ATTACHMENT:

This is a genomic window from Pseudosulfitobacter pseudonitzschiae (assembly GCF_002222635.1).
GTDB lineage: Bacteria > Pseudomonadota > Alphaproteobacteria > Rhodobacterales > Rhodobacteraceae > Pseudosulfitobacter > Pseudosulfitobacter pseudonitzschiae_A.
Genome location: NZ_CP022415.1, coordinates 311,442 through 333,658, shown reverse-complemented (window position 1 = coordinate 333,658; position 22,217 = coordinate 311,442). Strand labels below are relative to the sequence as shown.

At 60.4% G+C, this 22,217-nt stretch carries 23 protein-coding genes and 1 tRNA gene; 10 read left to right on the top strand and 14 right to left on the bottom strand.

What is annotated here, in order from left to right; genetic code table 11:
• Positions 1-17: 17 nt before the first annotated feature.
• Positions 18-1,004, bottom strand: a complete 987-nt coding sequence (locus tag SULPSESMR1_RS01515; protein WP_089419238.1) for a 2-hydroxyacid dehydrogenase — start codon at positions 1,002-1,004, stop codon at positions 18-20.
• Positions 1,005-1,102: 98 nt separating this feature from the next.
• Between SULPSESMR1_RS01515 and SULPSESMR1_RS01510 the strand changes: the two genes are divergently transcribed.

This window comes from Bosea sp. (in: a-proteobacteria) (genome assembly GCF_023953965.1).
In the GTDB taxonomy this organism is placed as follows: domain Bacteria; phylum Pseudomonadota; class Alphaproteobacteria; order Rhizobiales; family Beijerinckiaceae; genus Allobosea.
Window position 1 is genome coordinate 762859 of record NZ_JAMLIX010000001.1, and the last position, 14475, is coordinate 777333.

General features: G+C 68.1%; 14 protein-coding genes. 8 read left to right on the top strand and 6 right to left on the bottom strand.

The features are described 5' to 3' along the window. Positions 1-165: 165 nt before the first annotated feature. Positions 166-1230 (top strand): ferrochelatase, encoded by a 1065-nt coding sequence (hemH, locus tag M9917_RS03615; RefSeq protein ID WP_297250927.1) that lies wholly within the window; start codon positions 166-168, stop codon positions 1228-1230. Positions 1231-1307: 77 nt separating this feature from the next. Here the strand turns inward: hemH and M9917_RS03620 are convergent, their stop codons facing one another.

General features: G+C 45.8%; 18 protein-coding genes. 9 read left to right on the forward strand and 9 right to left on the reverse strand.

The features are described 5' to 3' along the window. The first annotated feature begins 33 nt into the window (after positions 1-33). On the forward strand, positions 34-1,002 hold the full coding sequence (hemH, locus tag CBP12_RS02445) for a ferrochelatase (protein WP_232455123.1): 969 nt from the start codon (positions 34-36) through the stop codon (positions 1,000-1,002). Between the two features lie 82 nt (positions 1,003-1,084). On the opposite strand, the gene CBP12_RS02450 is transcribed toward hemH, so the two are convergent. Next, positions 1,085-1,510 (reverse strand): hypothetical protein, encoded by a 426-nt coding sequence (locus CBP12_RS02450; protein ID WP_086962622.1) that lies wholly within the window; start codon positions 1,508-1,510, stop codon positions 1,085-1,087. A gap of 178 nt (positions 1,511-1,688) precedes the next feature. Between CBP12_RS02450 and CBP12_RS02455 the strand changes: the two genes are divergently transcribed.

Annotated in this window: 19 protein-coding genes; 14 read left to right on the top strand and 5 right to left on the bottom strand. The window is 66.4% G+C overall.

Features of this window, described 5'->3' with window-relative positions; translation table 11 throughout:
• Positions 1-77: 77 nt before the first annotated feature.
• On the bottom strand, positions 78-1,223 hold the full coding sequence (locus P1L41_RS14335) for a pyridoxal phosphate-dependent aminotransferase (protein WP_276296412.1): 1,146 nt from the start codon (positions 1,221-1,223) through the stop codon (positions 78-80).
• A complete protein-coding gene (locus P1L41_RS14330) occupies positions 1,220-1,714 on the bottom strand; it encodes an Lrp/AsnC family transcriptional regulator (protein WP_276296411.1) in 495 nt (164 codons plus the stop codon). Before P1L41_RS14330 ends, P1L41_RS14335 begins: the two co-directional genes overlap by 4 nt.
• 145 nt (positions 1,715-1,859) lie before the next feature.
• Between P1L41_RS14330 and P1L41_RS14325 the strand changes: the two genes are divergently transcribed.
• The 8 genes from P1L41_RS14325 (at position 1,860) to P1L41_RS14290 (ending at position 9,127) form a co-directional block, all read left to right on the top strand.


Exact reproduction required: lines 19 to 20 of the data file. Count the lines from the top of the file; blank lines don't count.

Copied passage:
• Positions 1-77: 77 nt before the first annotated feature.
• On the bottom strand, positions 78-1,223 hold the full coding sequence (locus P1L41_RS14335) for a pyridoxal phosphate-dependent aminotransferase (protein WP_276296412.1): 1,146 nt from the start codon (positions 1,221-1,223) through the stop codon (positions 78-80).